Gatwick claims it will be the first airport to operate self-driving cars "airside", using a system from Oxford University spin-off Oxbotica. The vehicles will move staff around the airport, but at this stage, they will not be used by airline passengers.
If the six-month trial is successful, the airport says it may use autonomous vehicles for other purposes, such as "aircraft push back tugs, passenger load bridges, baggage tugs and transportation buses". There are about 40 potential airport applications.
Gatwick says it has 300 airside vehicles and that they are stationary 90 percent of the time. Autonomous vehicles would be able to take themselves wherever they were needed. The airport would be able to reduce the number required, and make other cost savings.
Oxbotica's Selenium autonomous driving system can be fitted to any type of vehicle. It does not require GPS satellite location, but uses LiDAR or "light detection and ranging".
Unlike radar and sonar, LiDAR uses extremely rapid pulses of laser light, which makes it very accurate. The technology has been in use since the 1960s, when laser scanners were first mounted in planes. While providing very high resolution mapping, LiDAR has also enabled the discovery of ancient archaeological features such as Roman forts.
Oxbotica is already running a number of projects with self-driving vehicles. Selenium was used for the Transport Systems Catapult (TSC) in Milton Keynes, which was the first successful test in public of self-driving vehicles in the UK. It was also used in the GATEway Project (Greenwich Automated Transport Environment) in Greenwich, with CargoPod vehicles making deliveries for Ocado, the world's largest online-only supermarket. Another project, with the Driven consortium, will involve a fleet of self-driving cars travelling from Oxford to London.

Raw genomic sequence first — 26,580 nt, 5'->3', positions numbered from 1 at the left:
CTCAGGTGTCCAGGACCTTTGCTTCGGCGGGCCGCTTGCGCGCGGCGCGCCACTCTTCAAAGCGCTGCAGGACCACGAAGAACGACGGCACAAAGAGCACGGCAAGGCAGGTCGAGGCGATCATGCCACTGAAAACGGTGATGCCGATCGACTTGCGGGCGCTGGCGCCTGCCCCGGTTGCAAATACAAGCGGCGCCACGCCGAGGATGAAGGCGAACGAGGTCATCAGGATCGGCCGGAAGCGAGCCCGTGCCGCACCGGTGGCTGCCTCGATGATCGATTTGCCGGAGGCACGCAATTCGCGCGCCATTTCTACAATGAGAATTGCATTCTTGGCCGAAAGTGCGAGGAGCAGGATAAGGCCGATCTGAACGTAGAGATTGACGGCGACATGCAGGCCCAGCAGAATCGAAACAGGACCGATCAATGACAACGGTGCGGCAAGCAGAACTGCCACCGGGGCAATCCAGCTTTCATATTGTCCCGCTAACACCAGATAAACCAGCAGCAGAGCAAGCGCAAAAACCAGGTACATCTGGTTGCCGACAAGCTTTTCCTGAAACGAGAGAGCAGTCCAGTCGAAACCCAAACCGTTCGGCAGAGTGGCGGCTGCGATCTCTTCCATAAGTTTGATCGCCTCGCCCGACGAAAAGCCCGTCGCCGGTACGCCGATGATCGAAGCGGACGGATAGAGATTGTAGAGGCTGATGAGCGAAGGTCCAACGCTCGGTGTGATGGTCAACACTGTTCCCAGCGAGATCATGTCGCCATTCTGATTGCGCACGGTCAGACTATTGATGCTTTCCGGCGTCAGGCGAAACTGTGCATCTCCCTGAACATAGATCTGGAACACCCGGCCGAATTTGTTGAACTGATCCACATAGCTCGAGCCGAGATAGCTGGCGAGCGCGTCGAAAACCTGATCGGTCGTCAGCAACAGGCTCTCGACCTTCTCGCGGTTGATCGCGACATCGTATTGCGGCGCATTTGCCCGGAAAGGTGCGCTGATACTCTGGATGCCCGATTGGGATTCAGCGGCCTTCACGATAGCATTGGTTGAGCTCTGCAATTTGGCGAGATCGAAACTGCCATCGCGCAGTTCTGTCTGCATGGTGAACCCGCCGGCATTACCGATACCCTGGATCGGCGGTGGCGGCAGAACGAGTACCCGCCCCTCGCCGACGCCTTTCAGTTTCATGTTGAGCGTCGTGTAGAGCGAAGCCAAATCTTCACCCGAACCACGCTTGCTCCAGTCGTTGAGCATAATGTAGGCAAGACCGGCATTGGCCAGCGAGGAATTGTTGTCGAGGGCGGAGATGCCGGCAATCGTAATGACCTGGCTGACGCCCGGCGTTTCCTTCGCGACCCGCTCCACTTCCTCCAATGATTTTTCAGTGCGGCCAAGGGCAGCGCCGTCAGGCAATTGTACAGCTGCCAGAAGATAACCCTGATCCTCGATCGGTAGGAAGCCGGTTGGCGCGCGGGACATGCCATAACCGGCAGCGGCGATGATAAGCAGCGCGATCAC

On Sunday March 18, a self-driving Uber car was involved in the first fatal crash with a pedestrian in Arizona. As a result, the company suspended its self-driving car trials in Phoenix, Pittsburgh, San Francisco and Toronto.
Evgeny Chereshnev, CEO of Biolink.Tech, says that on public roads, autonomous cars "have the potential to be compromised almost 100 percent of the time ... from external sources such as other human drivers, pedestrians, cyclists and even sudden extreme weather changes."
Oxbotica co-founder Paul Newman reckons that autonomous vehicles will actually be safer in the long run. Last year he told the Guardian that "90 percent of all accidents are caused by distraction. Distraction is the one thing that machines don't do. They have super human abilities to concentrate."
However, Gatwick's self-driving cars will operate at relatively low speeds in a restricted and tightly controlled environment, which should be within the capabilities of current technologies.